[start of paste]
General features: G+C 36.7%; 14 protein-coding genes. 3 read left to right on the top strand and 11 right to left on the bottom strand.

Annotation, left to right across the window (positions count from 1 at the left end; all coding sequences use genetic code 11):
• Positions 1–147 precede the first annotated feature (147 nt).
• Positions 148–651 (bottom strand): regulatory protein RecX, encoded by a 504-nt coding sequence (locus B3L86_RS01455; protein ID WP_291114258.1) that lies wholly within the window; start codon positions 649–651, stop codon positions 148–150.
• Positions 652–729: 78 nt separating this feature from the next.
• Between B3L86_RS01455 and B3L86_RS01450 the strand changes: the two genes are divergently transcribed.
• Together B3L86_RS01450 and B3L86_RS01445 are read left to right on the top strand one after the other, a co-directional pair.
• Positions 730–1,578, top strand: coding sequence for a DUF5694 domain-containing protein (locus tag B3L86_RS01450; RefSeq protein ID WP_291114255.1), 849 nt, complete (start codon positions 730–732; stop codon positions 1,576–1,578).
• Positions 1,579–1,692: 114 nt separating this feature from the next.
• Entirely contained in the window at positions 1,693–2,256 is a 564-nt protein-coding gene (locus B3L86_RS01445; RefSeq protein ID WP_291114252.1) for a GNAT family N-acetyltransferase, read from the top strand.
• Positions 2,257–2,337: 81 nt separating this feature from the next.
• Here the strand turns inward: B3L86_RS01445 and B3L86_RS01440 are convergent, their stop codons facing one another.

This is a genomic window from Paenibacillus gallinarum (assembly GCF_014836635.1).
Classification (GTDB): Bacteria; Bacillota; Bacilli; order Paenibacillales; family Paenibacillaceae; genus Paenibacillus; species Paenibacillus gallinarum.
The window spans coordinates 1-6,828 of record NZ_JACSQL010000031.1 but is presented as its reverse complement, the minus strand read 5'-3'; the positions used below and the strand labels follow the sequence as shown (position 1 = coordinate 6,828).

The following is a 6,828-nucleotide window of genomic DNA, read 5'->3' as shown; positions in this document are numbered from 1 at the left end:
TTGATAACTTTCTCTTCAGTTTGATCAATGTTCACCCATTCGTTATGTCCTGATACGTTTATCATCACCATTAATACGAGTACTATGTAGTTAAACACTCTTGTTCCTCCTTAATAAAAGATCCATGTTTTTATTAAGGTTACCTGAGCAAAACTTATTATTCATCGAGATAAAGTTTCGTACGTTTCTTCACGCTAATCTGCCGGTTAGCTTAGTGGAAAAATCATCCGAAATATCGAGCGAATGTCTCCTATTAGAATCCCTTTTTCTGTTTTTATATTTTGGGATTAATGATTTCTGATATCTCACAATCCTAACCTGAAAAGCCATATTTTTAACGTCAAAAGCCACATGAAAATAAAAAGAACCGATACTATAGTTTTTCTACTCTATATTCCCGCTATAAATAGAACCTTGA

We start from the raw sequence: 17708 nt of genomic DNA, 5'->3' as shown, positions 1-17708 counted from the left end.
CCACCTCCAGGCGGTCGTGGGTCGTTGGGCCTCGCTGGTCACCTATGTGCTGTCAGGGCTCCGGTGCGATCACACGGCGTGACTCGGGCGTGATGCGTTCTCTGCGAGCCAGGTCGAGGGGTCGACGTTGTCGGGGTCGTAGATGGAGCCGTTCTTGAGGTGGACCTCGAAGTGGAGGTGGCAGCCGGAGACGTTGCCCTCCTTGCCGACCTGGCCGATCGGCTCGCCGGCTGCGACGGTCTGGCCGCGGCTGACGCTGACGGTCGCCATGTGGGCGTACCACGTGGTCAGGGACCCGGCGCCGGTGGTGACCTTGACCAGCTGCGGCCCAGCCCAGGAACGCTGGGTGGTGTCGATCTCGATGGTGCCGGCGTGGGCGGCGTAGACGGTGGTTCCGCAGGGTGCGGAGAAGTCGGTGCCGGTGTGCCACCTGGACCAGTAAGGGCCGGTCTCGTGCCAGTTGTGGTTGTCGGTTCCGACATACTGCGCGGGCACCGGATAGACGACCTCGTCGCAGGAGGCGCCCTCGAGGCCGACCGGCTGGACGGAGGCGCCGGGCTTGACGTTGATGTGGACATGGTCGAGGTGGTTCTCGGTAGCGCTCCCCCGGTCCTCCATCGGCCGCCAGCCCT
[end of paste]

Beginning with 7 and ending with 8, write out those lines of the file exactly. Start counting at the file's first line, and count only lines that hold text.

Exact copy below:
• Together B3L86_RS01450 and B3L86_RS01445 are read left to right on the top strand one after the other, a co-directional pair.
• Positions 730–1,578, top strand: coding sequence for a DUF5694 domain-containing protein (locus tag B3L86_RS01450; RefSeq protein ID WP_291114255.1), 849 nt, complete (start codon positions 730–732; stop codon positions 1,576–1,578).